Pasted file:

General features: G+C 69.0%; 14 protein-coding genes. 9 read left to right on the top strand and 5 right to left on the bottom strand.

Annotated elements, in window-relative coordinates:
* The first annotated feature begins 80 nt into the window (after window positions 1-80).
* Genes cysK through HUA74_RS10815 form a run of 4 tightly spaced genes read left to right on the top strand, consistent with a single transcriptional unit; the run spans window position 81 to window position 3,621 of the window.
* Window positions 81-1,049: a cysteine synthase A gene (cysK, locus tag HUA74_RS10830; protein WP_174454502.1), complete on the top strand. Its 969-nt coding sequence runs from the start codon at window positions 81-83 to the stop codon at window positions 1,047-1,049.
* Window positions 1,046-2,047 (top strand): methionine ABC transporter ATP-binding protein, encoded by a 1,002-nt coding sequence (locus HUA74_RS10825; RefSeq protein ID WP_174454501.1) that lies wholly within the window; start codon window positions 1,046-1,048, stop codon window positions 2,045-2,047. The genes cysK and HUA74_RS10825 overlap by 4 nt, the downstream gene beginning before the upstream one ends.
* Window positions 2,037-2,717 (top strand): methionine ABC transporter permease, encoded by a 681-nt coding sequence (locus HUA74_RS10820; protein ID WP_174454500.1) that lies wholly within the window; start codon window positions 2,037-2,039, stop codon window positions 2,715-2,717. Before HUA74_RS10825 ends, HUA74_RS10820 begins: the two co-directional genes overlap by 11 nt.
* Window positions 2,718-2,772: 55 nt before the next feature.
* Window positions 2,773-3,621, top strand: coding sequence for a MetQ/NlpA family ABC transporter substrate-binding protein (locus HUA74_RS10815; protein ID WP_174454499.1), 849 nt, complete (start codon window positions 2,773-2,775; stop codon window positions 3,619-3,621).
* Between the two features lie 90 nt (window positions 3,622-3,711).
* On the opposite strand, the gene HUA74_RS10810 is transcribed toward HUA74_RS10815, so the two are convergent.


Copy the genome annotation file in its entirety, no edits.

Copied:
General features: G+C 69.0%; 14 protein-coding genes. 9 read left to right on the top strand and 5 right to left on the bottom strand.

Annotated elements, in window-relative coordinates:
* The first annotated feature begins 80 nt into the window (after window positions 1-80).
* Genes cysK through HUA74_RS10815 form a run of 4 tightly spaced genes read left to right on the top strand, consistent with a single transcriptional unit; the run spans window position 81 to window position 3,621 of the window.
* Window positions 81-1,049: a cysteine synthase A gene (cysK, locus tag HUA74_RS10830; protein WP_174454502.1), complete on the top strand. Its 969-nt coding sequence runs from the start codon at window positions 81-83 to the stop codon at window positions 1,047-1,049.
* Window positions 1,046-2,047 (top strand): methionine ABC transporter ATP-binding protein, encoded by a 1,002-nt coding sequence (locus HUA74_RS10825; RefSeq protein ID WP_174454501.1) that lies wholly within the window; start codon window positions 1,046-1,048, stop codon window positions 2,045-2,047. The genes cysK and HUA74_RS10825 overlap by 4 nt, the downstream gene beginning before the upstream one ends.
* Window positions 2,037-2,717 (top strand): methionine ABC transporter permease, encoded by a 681-nt coding sequence (locus HUA74_RS10820; protein ID WP_174454500.1) that lies wholly within the window; start codon window positions 2,037-2,039, stop codon window positions 2,715-2,717. Before HUA74_RS10825 ends, HUA74_RS10820 begins: the two co-directional genes overlap by 11 nt.
* Window positions 2,718-2,772: 55 nt before the next feature.
* Window positions 2,773-3,621, top strand: coding sequence for a MetQ/NlpA family ABC transporter substrate-binding protein (locus HUA74_RS10815; protein ID WP_174454499.1), 849 nt, complete (start codon window positions 2,773-2,775; stop codon window positions 3,619-3,621).
* Between the two features lie 90 nt (window positions 3,622-3,711).
* On the opposite strand, the gene HUA74_RS10810 is transcribed toward HUA74_RS10815, so the two are convergent.